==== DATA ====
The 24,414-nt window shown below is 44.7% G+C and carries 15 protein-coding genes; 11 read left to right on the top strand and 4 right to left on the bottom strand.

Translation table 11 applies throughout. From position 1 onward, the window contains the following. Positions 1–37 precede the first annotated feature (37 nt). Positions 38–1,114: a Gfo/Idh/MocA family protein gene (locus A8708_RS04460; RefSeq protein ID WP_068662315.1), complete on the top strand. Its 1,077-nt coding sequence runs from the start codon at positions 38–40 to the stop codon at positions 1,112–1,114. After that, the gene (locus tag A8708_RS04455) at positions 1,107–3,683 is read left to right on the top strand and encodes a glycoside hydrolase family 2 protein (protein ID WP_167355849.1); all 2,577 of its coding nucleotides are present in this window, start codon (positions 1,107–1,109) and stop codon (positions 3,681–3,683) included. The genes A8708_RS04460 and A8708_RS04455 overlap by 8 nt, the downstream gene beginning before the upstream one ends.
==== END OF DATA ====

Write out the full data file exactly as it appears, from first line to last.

The 24,414-nt window shown below is 44.7% G+C and carries 15 protein-coding genes; 11 read left to right on the top strand and 4 right to left on the bottom strand.

Translation table 11 applies throughout. From position 1 onward, the window contains the following. Positions 1–37 precede the first annotated feature (37 nt). Positions 38–1,114: a Gfo/Idh/MocA family protein gene (locus A8708_RS04460; RefSeq protein ID WP_068662315.1), complete on the top strand. Its 1,077-nt coding sequence runs from the start codon at positions 38–40 to the stop codon at positions 1,112–1,114. After that, the gene (locus tag A8708_RS04455) at positions 1,107–3,683 is read left to right on the top strand and encodes a glycoside hydrolase family 2 protein (protein ID WP_167355849.1); all 2,577 of its coding nucleotides are present in this window, start codon (positions 1,107–1,109) and stop codon (positions 3,681–3,683) included. The genes A8708_RS04460 and A8708_RS04455 overlap by 8 nt, the downstream gene beginning before the upstream one ends.